Leaked Report Says Chernobyl Replacements a Hazard

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Leaked Report Says Chernobyl Replacements a Hazard By Mike Collett-White Nov 30 10:49am ET

LONDON (Reuters) - A leaked report in London on Thursday warned that two nuclear plants designed to succeed reactors at Chernobyl in Ukraine and which need major Western funding are in a ``hazardous'' condition.

The Greenpeace environmental group released the Vienna University report, prepared for the Austrian government, ahead of a decision by the European Bank for Reconstruction and Development next week on whether or not to back the project.

Greenpeace says safety concerns at the reactors strengthen its argument that the $1.5 billion plan should be shelved.

They argue that Chernobyl, scene of the world's worst civil nuclear disaster in 1986, should be replaced with conventional power capacity and not more high-risk nuclear plants.

``These reactors are dangerous, they are not needed, and the EBRD must now delay its decision on whether to finance them in light of this safety study,'' Tobias Munchmeyer, nuclear campaigner at Greenpeace, told a news briefing.

EBRD directors will formally vote on the $215 million loan, which would be the London-based bank's largest single project, on December 6 or 7. An approval would give a strong signal to the other partners to go ahead, banking sources said.

The report says that the Soviet-designed nuclear power reactors at Khmelnytsky and Rivne (K2/R4), which are already 80 percent complete, are ``highly hazardous.''

It says that seismic risks at the sites have been underestimated and that Ukraine lacks the funds to meet the EBRD's modernisation program. It also supports Greenpeace's argument that other forms of power should be sought.

``Other...investments in operating installations will help the Ukrainian economy much more effectively -- without new nuclear power plants,'' the report said. ``It would be highly appropriate if they were supported by the EBRD.''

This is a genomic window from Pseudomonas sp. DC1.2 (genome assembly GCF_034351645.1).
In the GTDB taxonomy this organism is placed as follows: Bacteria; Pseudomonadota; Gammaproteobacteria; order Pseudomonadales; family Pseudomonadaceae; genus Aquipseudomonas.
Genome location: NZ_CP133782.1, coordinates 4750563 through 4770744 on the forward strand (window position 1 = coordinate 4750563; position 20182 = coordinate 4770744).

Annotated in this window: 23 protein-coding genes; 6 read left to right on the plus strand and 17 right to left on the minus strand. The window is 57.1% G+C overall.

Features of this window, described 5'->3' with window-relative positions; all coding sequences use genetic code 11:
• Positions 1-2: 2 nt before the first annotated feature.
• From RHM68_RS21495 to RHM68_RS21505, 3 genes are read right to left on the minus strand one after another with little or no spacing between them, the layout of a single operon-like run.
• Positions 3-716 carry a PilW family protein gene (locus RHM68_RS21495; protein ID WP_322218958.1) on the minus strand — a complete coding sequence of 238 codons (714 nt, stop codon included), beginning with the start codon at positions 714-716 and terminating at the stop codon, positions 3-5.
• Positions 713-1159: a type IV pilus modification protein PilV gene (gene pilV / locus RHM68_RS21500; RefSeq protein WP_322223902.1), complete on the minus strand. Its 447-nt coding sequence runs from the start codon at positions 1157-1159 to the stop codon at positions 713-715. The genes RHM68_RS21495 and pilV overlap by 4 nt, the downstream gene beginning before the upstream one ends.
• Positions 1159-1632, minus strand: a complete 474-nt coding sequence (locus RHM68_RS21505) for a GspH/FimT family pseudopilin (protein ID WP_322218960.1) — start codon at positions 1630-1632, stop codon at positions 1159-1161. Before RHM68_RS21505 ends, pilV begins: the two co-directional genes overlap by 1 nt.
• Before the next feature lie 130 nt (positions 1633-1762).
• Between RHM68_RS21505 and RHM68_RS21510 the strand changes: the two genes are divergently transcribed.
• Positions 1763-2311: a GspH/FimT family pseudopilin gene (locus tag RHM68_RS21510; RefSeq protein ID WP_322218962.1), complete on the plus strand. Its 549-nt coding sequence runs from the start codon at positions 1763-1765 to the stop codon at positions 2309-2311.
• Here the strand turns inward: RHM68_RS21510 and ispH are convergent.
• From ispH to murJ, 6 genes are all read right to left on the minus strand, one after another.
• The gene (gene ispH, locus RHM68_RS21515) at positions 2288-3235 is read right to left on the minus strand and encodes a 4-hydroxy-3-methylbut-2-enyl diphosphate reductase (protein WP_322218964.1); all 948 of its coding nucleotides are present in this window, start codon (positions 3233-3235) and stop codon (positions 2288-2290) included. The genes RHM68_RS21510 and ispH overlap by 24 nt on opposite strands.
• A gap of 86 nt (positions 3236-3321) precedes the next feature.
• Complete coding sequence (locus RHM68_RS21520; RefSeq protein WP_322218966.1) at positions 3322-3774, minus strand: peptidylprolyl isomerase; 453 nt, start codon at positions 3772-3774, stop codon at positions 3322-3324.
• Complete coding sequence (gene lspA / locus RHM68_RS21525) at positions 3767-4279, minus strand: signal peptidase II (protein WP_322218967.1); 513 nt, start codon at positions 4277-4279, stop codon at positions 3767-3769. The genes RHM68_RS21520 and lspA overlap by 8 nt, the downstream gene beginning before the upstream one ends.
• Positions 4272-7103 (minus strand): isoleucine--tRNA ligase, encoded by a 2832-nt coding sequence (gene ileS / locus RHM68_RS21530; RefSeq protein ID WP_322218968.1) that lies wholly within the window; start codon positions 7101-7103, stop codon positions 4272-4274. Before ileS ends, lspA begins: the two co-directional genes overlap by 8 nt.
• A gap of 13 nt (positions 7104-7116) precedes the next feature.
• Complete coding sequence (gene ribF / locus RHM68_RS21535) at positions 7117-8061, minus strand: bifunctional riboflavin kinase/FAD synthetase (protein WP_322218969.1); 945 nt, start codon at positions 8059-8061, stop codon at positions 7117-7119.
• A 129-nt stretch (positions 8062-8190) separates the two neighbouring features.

An EBRD spokesman said safety was its main concern in approving the K2R4 program, and that practical concerns were also a major factor.

``If it was not done this way then there is a very good chance the Ukrainians would get it done anyway but to a lower standard,'' he said.

The Bank's president Jean Lemierre supports funding the new reactors on condition that Ukraine's energy company Energoatom introduces a nuclear safety program.

But that and other conditions placed on Kiev could further aggravate the risks of the K2R4 projects, Greenpeace said.

``There is a priority for the repayment if (EBRD) loans,'' Munchmeyer said. ``The nuclear monopoly is almost broke and already there is a lack of money for repair and maintenance. This will be even worse when Ukraine has to repay the loans.''

Ukraine has said it will close down Chernobyl on December 15, but only in return for aid to complete the two reactors.

Munchmeyer said Ukraine knows of the dangers of continuing to run the troubled plant and would not renege on a promise made during President Clinton's visit to Kiev in June.

On April 26, 1986, Chernobyl's Soviet-designed reactor number four exploded, spewing tons of radioactive dust and contaminating vast areas of Belarus, Russia and much of Europe.

Officials say one in 16 Ukrainians continue to suffer grave health disorders linked to the disaster, including cancer and diseases affecting their blood, breathing and nervous systems.


-- Martin Thompson (mthom1927@aol.com), November 30, 2000

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